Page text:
The Thunder had assets galore in the 2010 draft with 3 picks in the first round (18, 21, and 26) and 2 picks in the second round (32 and 51). The consensus with most teams is that you don’t head into training camp with five rookies. So, the Thunder knew they had to wheel and deal to get what they wanted in this draft, which was a defensive minded big man and more assets. Their first move was to trade the 32nd pick to Miami for the 18th pick and Daequan Cook. Miami was looking to cut salary to position themselves for the summer of Lebron. The Thunder knew they couldn’t get what they wanted at 18, so they traded it to the Clippers for a future first rounder. They eventually traded up to the 11th pick where they picked Cole Aldrich. The future first rounder from the Clippers helped to facilitate the trade with the Boston Celtics for Kendrick Perkins at the trading deadline that following season.

benchmob

There are a lot of similarities between this offseason and the 2010 offseason. First off, the top tier in this free agency class includes some franchise players, such as Chris Paul, Dwight Howard, Andrew Bynum, and Josh Smith. Secondly, these free agents are available and willing to hear out every offer on the table. Thirdly, there are team already vying to dump salary and 1st round draft picks to clear cap space. And, fourthly, the Thunder have the 32nd pick.

The story behind the 32nd pick is akin to the story of Hebrews wandering in the desert for 40 years in the book of Exodus. A little bit of controversy, a little bit of disobedience, and finally back to where it ultimately needed to be. On December 19, 2011, the Thunder traded Byron Mullens to the Charlotte Bobcats for their unprotected 2013 2nd round pick. Simple, right? Wrong! When the Thunder traded for Perkins, they sent Nenad Krstic and Jeff Green to Boston along with that Clippers draft pick. Everything was going good until doctors discovered the following season that Green was suffering from an aortic aneurysm, would need immediate surgery, and would miss the entire 2011-12 season. Boston contended that Oklahoma City knew of this condition previous to the trade. On June 16, 2012, the NBA decided to give Boston the Charlotte pick as compensation for the Green debacle. On July 20, 2012, the Celtics traded the pick to the Houston Rockets as part of a three team trade for guard Courtney Lee. Finally, on October 27, 2012, the pick was sent back to Oklahoma City as part of the James Harden trade. I’ve joked that, to everyone outside of Oklahoma City, the trade between OKC and Houston will be known as the James Harden trade. But to the people in Oklahoma City, the trade will be known as the “reacquisition of the Charlotte 2nd round pick” trade.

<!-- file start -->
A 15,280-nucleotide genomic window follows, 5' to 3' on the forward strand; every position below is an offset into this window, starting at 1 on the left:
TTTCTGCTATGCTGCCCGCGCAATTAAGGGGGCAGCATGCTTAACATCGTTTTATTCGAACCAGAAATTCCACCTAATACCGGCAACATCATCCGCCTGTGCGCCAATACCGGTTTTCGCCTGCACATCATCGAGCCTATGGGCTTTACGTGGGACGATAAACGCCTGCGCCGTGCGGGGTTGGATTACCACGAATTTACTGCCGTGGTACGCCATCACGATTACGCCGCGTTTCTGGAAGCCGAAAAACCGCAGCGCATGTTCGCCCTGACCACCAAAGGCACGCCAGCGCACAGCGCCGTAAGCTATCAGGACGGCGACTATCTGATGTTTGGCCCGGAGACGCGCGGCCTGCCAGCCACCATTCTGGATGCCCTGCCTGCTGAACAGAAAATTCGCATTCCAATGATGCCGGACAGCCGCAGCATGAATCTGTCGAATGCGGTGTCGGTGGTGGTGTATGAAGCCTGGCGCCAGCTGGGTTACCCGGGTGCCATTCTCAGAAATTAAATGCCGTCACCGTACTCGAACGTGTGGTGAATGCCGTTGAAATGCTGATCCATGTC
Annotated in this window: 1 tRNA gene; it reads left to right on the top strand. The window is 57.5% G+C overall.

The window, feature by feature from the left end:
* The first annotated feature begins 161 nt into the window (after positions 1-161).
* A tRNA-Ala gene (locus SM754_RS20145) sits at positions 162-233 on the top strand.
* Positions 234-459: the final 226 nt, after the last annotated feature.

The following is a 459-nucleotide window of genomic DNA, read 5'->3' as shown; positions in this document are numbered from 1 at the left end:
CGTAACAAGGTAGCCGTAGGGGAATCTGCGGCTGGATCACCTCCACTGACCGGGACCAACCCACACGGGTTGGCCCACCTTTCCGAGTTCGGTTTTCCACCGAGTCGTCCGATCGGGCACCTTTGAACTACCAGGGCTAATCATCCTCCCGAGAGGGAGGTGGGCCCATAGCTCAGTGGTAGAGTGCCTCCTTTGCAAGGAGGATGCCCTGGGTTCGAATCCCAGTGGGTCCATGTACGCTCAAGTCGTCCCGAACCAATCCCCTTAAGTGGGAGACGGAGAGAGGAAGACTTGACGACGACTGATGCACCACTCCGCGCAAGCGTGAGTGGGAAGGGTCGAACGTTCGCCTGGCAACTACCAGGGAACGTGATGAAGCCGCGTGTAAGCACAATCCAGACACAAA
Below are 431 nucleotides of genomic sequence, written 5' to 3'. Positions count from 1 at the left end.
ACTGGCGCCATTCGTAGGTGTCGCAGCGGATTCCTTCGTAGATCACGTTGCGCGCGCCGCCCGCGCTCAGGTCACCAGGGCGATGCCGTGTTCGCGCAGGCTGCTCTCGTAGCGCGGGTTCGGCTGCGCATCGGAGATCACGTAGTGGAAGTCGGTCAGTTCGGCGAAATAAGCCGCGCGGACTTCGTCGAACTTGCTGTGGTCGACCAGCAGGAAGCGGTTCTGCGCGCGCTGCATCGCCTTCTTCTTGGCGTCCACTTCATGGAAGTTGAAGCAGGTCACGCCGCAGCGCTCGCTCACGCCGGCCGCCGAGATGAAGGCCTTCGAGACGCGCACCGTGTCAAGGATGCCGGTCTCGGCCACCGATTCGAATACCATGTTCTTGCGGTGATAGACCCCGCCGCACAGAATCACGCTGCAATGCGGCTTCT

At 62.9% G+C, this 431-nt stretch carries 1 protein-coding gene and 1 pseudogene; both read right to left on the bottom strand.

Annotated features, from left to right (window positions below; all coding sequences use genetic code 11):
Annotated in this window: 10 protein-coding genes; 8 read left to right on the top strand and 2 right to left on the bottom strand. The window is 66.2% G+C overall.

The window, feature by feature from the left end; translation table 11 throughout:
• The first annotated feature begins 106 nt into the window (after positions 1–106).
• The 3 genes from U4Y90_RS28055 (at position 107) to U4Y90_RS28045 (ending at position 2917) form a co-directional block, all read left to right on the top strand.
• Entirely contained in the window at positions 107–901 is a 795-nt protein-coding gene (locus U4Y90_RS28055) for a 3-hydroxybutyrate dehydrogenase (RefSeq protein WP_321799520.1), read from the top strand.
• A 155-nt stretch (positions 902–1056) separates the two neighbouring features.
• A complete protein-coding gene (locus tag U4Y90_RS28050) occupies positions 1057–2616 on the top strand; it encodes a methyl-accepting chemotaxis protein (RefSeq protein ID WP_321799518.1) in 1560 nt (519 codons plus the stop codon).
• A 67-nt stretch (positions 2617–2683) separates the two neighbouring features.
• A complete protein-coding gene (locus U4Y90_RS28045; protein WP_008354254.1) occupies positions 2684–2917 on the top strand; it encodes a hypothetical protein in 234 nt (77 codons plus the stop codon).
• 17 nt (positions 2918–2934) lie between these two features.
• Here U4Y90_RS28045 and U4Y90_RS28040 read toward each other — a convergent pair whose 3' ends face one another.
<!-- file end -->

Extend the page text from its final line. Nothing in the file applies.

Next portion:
Oklahoma City is in prime position to make a significant move to improve their team in this draft. The rumor mill is already rampant with teams wanting to dump salary and picks for a chance at one of the top tier free agents. Adrian Wojnarowski of Yahoo!Sports reported that Houston is looking to unload the No. 5 pick from last season’s draft, Thomas Robinson, in order to clear further cap space. Chad Ford of ESPN.com reported that the Dallas Mavericks were looking to trade away the No. 13 pick in order to avoid the $1.6 million cap hold that the pick carries. Also, Atlanta has picks 17 and 18, but are also looking to throw their hat in the free agency fray. There will be plenty of opportunities to nab a necessary piece on this draft day.

Chris Bosh, LeBron James, Dwyane Wade, Carmelo Anthony

Also, there is one more thing to look out for in this draft. There might be an epic free agency class coming up next offseason. Lebron James, Carmelo Anthony, Chris Bosh, and Dwayne Wade all have early termination options to become free agents in 2014. Add to that, the 2014 NBA draft is predicted to be a lot stronger than this draft class, and you have the perfect storm for further wheelings and dealings. Look for the Thunder to not only get what they need in this draft, but also to pick up assets for the 2014 draft. Let the madness begin!

The Thunder and their D-League usage

Rio Grande Vipers v Tulsa 66ers

The NBA’s new collective bargaining agreement brought changes to how teams could use their D-League affiliates. As NBADL president Dan Reed said, “The new CBA will deepen the level of integration between NBA D-League and NBA teams, and marks the next stage of our league’s evolution as the official minor league for the NBA. By encouraging more robust use of our league to accelerate the development of NBA players and prospects, over time we believe this agreement will lead to more NBA teams operating their own NBA D-League affiliate, an increased number of NBA players that develop in our league, and an even better in-arena experience for our fans.” In other words, the NBA felt the restrictions placed on player movement from the D-League to the NBA were hindering the D-League’s ability to reach its full potential as a true developmental/minor league for the NBA. 

In the previous CBA, a team could only assign a player to the D-League up to three times per season. This lack of flexibility made it difficult for teams to assign players because the assigned player still counted on their 15 man roster. Normally, a team would assign a player to the D-League and leave them there for a three to five game stints, if not longer. While this allowed for some consistency with the player, it became an issue for the team if they had to recall said player due to injuries on the NBA roster. It didn’t matter whether it was a 1 game stint or a 10 game stint, it still counted as a D-League assignment. In the new CBA, a team has no limit as to how many times it can assign a player with 3 years or less experience in the league.